One of the most explosive areas of growth in the field of higher education is currently in emerging international markets. In countries like India, Hong Kong, South Africa, and Malaysia, strong demand for education is outpacing government-sponsored options. In a traditional brick and mortar classrooms, there is literally not enough physical classroom space to accommodate the growing populations of these countries, and universities are having to turn away potential students as a result.
The ratio of students to teachers is very high, and the style of teaching is typically less interactive than what we are accustomed to in the US. In addition to these challenges, access to external information and supplementary content outside of class is typically limited.
The answer to all of these challenges can be found in video-based learning platforms. Video can help overcome the issues of overcrowding by enabling educational institutions to offer lecture content outside of the classroom. What’s more, the video is uniquely suited to make the educational process more effective because it can provide a much more engaging way to communicate than the standard form of rote lecture and note-taking. Higher education instructors who are using video to complement their lectures are finding that it is often a better, more immersive experience for students. As a visual platform, the video offers rich interactive capabilities that help boost engagement and improve learning outcomes.
It may actually be easier to implement video learning and other types of new technology platforms in emerging markets because there are less existing infrastructure and no legacy systems already in place. Starting from scratch is often faster, and provides an opportunity to build a better learning system from the ground up.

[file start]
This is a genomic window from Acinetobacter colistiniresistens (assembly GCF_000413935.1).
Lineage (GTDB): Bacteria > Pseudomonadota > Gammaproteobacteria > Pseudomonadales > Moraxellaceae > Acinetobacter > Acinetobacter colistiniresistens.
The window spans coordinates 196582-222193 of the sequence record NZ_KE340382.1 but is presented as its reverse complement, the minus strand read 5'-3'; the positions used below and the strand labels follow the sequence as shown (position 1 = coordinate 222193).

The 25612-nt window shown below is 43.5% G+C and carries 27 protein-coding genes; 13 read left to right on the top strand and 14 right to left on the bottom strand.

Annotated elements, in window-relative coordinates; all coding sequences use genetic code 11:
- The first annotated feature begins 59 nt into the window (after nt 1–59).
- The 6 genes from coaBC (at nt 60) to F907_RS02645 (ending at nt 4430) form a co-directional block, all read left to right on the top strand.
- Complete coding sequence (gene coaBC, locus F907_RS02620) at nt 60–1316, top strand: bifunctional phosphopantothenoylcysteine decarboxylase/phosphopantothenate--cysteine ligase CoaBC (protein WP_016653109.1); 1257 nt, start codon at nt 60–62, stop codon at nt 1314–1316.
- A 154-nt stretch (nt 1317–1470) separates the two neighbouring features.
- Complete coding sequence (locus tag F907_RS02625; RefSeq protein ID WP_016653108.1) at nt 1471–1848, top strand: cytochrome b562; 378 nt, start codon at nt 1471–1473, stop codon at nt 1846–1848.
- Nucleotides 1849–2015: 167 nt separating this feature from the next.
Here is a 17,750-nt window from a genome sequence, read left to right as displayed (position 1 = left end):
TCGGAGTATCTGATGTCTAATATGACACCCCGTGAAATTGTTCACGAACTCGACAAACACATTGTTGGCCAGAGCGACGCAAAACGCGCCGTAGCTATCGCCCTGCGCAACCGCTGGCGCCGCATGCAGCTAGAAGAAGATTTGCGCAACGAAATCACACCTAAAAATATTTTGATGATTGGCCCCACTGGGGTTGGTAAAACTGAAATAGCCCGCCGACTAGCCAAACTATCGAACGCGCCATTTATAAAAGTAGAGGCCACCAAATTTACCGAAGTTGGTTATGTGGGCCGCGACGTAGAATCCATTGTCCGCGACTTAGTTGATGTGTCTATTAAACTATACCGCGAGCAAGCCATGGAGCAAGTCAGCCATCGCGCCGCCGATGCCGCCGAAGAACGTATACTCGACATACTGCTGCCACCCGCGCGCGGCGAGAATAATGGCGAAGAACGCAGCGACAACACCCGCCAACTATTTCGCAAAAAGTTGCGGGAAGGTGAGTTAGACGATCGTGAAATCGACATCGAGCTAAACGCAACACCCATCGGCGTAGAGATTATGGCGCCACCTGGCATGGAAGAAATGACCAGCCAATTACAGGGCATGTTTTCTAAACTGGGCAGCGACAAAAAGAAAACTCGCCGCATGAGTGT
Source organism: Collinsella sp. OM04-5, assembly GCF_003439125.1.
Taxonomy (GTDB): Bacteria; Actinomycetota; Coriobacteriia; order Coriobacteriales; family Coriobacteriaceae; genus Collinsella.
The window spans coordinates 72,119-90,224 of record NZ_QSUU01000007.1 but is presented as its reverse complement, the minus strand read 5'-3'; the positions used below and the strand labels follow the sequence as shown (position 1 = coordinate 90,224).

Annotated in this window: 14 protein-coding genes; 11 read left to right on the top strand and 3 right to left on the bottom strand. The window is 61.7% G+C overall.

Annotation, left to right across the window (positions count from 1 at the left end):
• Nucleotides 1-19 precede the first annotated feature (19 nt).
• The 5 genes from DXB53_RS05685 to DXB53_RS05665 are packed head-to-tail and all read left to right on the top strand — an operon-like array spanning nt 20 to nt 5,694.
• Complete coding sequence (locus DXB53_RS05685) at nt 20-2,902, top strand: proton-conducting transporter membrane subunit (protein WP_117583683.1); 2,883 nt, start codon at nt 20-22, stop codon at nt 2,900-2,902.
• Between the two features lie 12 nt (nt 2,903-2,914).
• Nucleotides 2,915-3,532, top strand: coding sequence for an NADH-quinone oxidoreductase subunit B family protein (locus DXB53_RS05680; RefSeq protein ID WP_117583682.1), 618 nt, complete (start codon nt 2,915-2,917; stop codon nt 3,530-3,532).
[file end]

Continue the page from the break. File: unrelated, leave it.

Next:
It’s entirely possible that emerging markets will eventually leapfrog other parts of the world in their adoption of video-based learning. They are adopting video at a quicker rate, just as they have with mobile technologies and other new platforms. Just as chat has virtually negated the need for email in China, a video may actually circumvent the necessity of building more physical education infrastructure in these countries. People in emerging markets are often more receptive to new types of content, both from local and international sources. The video will eventually provide emerging markets with access to educational content from the very best professors and universities in the world. It will level the playing field in powerful ways that were previously impossible.
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